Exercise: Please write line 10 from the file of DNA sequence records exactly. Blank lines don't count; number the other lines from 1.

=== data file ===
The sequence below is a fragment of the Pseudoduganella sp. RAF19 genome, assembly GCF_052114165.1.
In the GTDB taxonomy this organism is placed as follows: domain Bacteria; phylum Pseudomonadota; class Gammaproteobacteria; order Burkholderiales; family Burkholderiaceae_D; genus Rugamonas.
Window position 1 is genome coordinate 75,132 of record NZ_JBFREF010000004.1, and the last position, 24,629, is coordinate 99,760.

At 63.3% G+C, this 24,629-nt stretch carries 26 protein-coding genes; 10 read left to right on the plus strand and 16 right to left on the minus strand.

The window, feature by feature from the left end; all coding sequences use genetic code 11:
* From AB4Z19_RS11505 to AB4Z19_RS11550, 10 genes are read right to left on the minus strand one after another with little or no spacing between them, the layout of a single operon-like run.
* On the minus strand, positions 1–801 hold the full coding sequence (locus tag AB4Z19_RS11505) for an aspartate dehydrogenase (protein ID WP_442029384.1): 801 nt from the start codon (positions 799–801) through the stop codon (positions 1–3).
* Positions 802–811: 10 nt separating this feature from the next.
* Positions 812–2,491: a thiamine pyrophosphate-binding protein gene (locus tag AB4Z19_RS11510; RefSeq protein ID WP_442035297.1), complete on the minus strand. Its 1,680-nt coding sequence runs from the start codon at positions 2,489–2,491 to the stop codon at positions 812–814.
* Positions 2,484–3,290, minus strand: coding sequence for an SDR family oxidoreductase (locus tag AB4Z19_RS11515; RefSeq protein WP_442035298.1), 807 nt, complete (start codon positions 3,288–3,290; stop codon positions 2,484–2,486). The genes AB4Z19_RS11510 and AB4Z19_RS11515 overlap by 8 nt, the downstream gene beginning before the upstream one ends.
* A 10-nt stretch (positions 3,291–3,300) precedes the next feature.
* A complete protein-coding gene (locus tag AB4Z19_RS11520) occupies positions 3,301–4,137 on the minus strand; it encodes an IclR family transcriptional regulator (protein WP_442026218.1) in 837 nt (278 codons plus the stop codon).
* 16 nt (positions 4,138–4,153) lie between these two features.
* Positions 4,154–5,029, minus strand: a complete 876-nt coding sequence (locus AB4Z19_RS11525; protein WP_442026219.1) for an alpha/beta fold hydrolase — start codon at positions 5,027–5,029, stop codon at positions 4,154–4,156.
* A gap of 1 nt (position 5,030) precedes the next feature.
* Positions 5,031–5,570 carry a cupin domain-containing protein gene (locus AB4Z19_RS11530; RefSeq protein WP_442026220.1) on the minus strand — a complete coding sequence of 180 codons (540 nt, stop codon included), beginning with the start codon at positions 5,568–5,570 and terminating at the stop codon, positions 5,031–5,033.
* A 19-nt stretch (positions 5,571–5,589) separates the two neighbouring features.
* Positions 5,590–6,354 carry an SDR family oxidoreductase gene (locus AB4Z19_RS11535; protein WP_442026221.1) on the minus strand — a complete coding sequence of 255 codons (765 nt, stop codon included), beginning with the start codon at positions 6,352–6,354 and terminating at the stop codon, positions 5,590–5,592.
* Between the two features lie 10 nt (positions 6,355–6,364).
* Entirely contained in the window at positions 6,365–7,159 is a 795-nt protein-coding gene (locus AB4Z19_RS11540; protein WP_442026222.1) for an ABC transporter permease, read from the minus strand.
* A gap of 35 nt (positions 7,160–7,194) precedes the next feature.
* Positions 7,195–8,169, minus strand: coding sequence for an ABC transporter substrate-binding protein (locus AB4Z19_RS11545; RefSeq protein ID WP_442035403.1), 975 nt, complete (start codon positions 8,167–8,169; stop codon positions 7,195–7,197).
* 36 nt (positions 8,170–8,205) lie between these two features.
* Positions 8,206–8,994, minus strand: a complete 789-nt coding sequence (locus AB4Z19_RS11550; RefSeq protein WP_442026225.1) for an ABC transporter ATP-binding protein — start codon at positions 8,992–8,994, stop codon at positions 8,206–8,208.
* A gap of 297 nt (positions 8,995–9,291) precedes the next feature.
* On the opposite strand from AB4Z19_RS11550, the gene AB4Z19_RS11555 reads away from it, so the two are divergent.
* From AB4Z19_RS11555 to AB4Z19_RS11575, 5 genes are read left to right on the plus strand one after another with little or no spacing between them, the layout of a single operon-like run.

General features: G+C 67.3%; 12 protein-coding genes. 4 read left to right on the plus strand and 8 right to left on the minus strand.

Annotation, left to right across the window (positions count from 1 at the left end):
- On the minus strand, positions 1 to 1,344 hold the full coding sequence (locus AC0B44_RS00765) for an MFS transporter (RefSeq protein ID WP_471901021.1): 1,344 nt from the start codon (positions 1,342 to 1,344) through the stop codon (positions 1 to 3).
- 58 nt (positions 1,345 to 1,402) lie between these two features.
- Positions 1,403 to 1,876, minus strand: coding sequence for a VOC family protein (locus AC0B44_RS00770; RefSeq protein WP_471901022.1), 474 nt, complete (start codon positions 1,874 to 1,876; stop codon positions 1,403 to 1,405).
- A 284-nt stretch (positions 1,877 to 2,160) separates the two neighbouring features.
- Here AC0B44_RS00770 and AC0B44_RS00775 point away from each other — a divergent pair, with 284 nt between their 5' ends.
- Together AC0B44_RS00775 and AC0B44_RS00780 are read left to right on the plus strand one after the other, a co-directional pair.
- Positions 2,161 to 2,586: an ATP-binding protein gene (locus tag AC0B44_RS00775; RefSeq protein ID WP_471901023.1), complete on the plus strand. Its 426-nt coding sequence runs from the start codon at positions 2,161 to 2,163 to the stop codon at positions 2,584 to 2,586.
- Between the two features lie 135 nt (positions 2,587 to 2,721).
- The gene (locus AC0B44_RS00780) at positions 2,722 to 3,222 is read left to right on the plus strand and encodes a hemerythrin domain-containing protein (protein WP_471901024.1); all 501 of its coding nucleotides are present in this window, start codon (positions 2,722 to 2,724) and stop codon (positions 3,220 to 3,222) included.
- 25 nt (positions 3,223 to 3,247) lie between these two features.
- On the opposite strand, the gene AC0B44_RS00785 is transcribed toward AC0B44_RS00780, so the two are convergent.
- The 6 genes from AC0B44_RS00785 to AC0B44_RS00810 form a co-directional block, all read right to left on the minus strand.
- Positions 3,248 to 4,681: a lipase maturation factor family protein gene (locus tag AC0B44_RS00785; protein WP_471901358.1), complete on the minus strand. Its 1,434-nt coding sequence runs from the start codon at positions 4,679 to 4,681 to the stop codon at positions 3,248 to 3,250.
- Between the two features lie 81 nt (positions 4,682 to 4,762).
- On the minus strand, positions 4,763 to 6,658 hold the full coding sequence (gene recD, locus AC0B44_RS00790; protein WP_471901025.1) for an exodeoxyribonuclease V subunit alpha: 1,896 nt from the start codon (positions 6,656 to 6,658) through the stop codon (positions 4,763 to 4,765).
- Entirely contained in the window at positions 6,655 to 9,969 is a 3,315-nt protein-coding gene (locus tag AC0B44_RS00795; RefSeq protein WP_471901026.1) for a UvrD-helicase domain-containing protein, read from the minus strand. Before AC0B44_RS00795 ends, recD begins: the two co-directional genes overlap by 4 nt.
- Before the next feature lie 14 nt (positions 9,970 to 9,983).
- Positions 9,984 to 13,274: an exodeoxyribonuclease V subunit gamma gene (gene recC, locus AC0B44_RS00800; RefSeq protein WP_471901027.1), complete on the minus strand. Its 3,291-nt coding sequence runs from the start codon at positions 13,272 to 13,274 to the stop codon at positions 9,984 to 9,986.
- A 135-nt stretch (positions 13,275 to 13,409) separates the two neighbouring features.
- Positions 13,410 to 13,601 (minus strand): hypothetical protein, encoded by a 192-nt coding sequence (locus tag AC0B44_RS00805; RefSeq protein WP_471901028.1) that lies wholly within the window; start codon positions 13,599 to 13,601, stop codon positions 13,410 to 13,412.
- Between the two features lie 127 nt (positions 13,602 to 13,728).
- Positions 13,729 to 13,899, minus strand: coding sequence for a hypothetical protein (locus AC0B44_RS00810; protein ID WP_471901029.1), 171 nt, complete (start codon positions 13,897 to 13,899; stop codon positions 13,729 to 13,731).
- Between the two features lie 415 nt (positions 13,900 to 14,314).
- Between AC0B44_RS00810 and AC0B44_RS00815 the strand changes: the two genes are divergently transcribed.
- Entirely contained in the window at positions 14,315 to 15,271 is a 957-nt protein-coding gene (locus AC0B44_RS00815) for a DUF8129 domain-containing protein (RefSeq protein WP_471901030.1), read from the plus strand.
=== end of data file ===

* Positions 2,484–3,290, minus strand: coding sequence for an SDR family oxidoreductase (locus tag AB4Z19_RS11515; RefSeq protein WP_442035298.1), 807 nt, complete (start codon positions 3,288–3,290; stop codon positions 2,484–2,486). The genes AB4Z19_RS11510 and AB4Z19_RS11515 overlap by 8 nt, the downstream gene beginning before the upstream one ends.